• The most widespread SRI strategies among Foundations are: impact investing (with the main focus being on social housing), exclusions, thematic investments, best in class and international conventions membership.
• 14 Foundations that use SRI make mission-related investments : here again, the focus is on social housing.
The survey points out three areas in which the Foundations could be encouraged so as to increase their SRI commitment:
• assets managed with sustainable strategies (now mainly ranging between 0 and 25% of AUM);
• engagement with investee companies and stewardship to promote more sustainable corporate practices – that might be encouraged through information and educational activities on this theme;
• disclosure of information on sustainable investments (9 in 14 Foundations that adopt sustainable investments only disclose general data on this theme).
Pension schemes are increasingly ESG-driven: in Italy, 62% of the FFS survey respondents apply sustainable investment strategies
• 53 schemes with €127 billion of AUM apply sustainable investment strategies to the products monitored.
• More schemes adopt sustainable investment strategies to 75%-100% of their assets and set sustainability targets for their managers.
• These are the findings of the ItaSIF survey presented during the 9th edition of the SRI Week.
The sixth edition of “The sustainable investment policies of pension schemes” survey was conducted by the Italian Sustainable Investment Forum (ItaSIF) in collaboration with Mefop and MondoInstitutional.
The survey interviewed a sample of 115 pension schemes with over €236 billion of AUM and found an increase in the number of respondents that apply sustainable and responsible investment (SRI) strategies and a greater awareness of the financial importance of environmental, social and governance (ESG) themes. The evolution of European regulations on transparency (IORP II Directive and Sustainable Finance Disclosure Regulation – SFDR) and stewardship (Shareholders Rights II Directive) will help consolidate these trends further.
The survey was supported by ENPACL, HDI Assicurazioni, Sella SGR and Vigeo Eiris.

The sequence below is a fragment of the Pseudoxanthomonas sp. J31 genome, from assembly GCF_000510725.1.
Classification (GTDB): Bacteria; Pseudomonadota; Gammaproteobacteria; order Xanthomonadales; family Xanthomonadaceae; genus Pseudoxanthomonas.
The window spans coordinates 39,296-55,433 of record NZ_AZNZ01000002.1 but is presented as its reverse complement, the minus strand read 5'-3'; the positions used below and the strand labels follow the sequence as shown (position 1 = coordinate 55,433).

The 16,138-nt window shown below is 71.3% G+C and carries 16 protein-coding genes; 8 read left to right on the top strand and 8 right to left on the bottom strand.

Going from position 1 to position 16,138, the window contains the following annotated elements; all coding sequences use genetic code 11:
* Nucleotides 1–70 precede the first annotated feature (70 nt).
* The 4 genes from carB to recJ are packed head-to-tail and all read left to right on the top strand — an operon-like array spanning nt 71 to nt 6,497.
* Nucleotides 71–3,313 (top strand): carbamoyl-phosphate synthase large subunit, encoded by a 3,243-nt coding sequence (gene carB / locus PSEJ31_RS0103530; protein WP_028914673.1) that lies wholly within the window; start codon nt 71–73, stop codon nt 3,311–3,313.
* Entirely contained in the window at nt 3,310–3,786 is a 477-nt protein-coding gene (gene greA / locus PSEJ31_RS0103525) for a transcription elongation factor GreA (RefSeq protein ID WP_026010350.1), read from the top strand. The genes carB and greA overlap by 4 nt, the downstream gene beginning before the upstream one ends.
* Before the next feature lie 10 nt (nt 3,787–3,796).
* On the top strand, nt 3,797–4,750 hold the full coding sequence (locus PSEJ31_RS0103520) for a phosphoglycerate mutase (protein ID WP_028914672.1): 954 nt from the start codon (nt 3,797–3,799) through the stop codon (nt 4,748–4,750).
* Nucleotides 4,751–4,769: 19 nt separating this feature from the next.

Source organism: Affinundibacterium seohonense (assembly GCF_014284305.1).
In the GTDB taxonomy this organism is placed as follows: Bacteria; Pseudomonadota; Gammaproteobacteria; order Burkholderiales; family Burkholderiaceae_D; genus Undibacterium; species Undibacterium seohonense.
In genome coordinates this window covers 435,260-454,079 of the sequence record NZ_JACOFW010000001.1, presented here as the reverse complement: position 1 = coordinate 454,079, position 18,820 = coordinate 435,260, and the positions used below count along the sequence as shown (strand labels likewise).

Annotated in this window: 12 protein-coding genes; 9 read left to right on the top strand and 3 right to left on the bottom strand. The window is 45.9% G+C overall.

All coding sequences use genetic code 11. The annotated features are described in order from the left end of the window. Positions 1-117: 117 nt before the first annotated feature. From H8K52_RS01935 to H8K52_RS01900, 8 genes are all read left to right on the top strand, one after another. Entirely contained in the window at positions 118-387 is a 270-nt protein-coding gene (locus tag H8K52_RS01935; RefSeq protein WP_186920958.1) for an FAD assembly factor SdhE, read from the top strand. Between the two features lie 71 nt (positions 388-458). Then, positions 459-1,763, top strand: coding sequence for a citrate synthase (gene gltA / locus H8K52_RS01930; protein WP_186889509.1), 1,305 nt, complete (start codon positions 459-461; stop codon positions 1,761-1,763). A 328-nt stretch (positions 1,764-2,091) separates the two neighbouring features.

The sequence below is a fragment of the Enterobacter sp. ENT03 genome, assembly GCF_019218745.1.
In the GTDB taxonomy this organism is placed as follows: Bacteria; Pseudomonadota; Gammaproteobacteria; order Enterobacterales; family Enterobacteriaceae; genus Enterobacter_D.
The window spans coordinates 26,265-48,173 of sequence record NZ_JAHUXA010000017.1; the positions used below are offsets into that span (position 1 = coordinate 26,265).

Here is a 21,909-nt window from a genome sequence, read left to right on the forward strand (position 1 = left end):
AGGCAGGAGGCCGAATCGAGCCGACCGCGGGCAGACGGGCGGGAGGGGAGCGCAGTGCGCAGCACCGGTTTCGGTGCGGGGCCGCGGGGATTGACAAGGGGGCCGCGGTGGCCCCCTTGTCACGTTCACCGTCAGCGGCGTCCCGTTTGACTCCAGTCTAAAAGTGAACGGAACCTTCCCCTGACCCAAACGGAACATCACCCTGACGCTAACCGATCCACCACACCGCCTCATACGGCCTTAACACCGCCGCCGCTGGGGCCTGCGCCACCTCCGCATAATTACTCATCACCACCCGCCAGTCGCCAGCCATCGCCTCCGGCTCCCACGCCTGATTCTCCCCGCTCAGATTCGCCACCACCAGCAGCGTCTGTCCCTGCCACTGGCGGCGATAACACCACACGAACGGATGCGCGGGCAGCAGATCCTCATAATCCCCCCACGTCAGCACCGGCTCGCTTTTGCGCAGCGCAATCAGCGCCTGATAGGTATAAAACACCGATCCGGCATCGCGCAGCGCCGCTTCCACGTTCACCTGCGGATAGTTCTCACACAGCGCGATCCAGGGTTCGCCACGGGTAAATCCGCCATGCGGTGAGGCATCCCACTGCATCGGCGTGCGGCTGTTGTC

• 85 schemes with €184 billion of AUM (74% of the sample) answered the questionnaire.
• 62% of respondents (53 schemes with €127 billion of AUM) apply sustainable investment strategies to the products monitored, up from 2019 when the schemes using SRI accounted for 47% of respondents.
• The main reason why pension fund investors adopt sustainable investment strategies is a willingness to contribute towards sustainable development and manage financial risks more effectively, which points to a greater awareness of the financial importance of ESG.
• The interest of pension fund investors in sustainable finance is set to grow: indeed, 21 schemes that currently do not apply sustainable investment strategies are considering doing so and, in most cases (86%), the related evaluation process could end by the end of 2020.
• Compared to 2019, in absolute terms more schemes (25 up from 23) apply sustainable development strategies to 75%-100% of their assets and set sustainability targets for their financial managers.
• Over half of the schemes that use SRI introduced, or are planning on introducing, the investment portfolio carbon footprint calculation.
• The SRI strategies most widely used by pension fund investors are: exclusions, best in class and impact investing. Use of engagement and stewardship can be enhanced in the coming months as a result of initiatives for encouraging transposition of the Shareholders Rights II Directive (e.g., promotion of soft law initiatives to regulate investor engagement in investee companies).
30% of Italian SMEs believe that sustainability can accelerate our way out of the crisis